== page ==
Take a Bow: Benefits of Participating in the Performing Arts

Take a Bow: Benefits of Participating in the Performing Arts

In March, more than 25 students took the stage in Merion Mercy Musical Theater’s spring production of “James and the Giant Peach.” More recently, about 80 girls shared their vocal and instrumental talents during the school’s spring concert. Eleven girls are majoring in the performing arts at MMA, and five additional music scholars have been admitted and six vocal grants were awarded for the incoming class. The number of Merion Mercy students involved in music or theater speaks to the appeal of performing, and related research has found—beyond being fun and fulfilling—participating in the performing arts can provide numerous benefits that help students both in and outside of school: 

  1. Forming close and lasting friendships. Cello player Sarah D'Alessandro ‘25 says she finds joy in “jamming” together with fellow musicians and describes the satisfaction of playing well with others as “a feeling that you can't match.” She even enjoys the rigors of practice, but it’s the relationships that she most appreciates. “In theater, you form such a close community and all work together to tell a story. Joining the musical was definitely one of the best decisions I have ever made. I met some of my closest friends.”

    James and the Giant Peach Production Photo
  2. Building confidence and self-esteem. Taking on a role in a play or performing in a concert can be an intimidating experience, but in the process, students learn how to control their nerves in high-pressure situations. Completing the task can ultimately be a huge boost to one's sense of self-worth.

  3. Developing teamwork and collaboration skills. In many cases, putting on a successful performance requires the coordination of many different people, from actors and musicians to technicians and stagehands. MMA’s Chair of the Performing Arts, Dr. Cara Latham, says, “In ensembles we work as a single unit to bring beauty to life, and this process brings us closer together, uniformly striving for the powerful communication of wonder.” 

Learning how to work together as a team can help students with group projects in the classroom and collaboration in the workplace.

student playing violin


  1. Performing better in math and science. Research has shown that learning to read music and keep a beat can help develop the same parts of the brain that are used for spatial reasoning and problem-solving.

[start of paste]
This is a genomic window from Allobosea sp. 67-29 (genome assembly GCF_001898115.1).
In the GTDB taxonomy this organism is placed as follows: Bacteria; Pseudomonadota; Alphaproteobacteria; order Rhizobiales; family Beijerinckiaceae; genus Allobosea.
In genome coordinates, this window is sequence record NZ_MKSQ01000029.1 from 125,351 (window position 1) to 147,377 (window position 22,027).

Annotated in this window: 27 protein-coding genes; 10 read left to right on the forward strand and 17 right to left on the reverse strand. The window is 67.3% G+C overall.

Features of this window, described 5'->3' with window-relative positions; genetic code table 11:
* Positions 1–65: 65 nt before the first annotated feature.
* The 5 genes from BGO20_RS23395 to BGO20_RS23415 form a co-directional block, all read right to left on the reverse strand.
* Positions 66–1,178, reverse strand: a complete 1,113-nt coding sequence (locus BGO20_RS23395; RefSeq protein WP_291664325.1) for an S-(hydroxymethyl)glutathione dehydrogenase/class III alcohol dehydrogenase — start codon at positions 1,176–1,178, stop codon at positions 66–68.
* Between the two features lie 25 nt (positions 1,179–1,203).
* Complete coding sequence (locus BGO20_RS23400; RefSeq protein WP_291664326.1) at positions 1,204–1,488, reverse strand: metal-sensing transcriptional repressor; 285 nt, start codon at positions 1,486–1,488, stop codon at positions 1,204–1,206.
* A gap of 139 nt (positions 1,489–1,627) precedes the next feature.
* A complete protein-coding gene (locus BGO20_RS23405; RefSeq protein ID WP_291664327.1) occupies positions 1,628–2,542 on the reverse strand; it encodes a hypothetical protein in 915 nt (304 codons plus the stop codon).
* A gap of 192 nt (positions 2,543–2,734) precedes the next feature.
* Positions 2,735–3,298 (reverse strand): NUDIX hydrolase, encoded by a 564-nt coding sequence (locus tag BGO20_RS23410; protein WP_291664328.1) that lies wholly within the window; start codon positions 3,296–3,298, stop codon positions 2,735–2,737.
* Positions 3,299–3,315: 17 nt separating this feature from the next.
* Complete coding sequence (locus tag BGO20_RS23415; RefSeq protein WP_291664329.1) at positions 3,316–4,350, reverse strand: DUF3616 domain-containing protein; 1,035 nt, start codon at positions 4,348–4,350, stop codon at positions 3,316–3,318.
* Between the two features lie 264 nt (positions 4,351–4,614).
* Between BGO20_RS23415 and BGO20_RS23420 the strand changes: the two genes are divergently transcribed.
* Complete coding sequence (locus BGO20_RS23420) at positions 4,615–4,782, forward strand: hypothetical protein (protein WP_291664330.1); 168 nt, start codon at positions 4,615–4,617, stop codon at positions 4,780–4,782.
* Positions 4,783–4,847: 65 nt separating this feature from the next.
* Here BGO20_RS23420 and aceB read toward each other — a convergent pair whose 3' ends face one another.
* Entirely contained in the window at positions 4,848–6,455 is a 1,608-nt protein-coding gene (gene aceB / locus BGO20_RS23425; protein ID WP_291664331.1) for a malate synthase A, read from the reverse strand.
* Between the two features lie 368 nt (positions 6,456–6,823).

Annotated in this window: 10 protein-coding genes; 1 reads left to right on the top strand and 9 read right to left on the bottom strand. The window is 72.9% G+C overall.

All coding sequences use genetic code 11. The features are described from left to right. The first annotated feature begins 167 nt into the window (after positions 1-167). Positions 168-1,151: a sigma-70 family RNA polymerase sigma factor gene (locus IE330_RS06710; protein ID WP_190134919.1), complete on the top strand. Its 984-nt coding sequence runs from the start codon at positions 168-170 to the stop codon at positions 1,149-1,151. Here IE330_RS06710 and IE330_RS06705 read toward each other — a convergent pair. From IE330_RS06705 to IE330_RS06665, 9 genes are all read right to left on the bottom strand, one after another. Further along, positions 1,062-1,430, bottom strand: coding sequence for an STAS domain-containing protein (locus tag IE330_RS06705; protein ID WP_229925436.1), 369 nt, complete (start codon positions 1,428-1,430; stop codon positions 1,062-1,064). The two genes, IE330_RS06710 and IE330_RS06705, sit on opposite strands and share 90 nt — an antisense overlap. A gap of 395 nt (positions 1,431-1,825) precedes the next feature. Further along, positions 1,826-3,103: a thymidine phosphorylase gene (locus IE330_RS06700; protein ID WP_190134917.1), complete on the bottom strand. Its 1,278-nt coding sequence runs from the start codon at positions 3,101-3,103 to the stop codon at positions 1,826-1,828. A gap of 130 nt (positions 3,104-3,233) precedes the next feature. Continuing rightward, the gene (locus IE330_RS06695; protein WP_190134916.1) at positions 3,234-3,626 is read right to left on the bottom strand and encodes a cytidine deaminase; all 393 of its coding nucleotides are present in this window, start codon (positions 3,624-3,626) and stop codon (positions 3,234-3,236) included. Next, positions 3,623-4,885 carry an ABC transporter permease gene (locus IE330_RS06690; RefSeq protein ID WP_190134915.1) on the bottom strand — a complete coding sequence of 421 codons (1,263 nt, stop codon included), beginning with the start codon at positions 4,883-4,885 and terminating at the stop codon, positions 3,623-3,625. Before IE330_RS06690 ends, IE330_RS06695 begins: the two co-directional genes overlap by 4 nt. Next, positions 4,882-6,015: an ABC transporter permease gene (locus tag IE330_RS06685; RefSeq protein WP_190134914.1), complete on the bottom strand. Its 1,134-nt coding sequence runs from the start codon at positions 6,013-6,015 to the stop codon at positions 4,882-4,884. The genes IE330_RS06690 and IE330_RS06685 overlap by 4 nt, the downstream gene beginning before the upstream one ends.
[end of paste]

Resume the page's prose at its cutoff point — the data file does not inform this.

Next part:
2. Developing a sense of cultural awareness and appreciation/empathy for others. Many plays, musicals, and other performances explore themes and cultures that students might not otherwise encounter in their day-to-day lives. Exposure to these new ideas and perspectives can help students develop empathy and understanding for others, which is a valuable trait in an increasingly diverse and interconnected world.

Merion Mercy Music Theater (MMMT) Director Chris Monaco concurs:

“The performing arts are all-encompassing—they give us greater access to understanding one another. Observing and interacting with another person's art gives us a unique window into who they are at the core. Song, written word, dance, imagery—any artistic way that one renders their heart for the rest of the world to see gives us an important piece to fit into the great puzzle that is humanity. We learn to be collaborators and empaths. We can interact with history in real time by reviving the art created by those who came before us." 

  1. Encouraging self-expression. In addition to helping us better understand others, the arts allow us to reveal our true selves. Sophomore Alex Segreti says, “Through the performing arts I can fully express myself in ways that are impossible in classes. I'm able to communicate countless emotions, moods, and mindsets.”

Monaco believes, “In many ways, the performing arts have fundamentally shaped me as a person. Creating our own art allows for greater expression of our souls than any other medium.” 

Madison McCormick ‘25, who describes theater as her favorite Merion Mercy memory, agrees with Monaco’s sentiments. “Theater has taught me everything I know about myself and others.”


Dr. Latham sums it up best when she says, “Music and theater education enables students to grow in generosity, discipline, teamwork, intellect, and the experience of creating something beautiful!”

Have memories of performing? Share them in the comments below!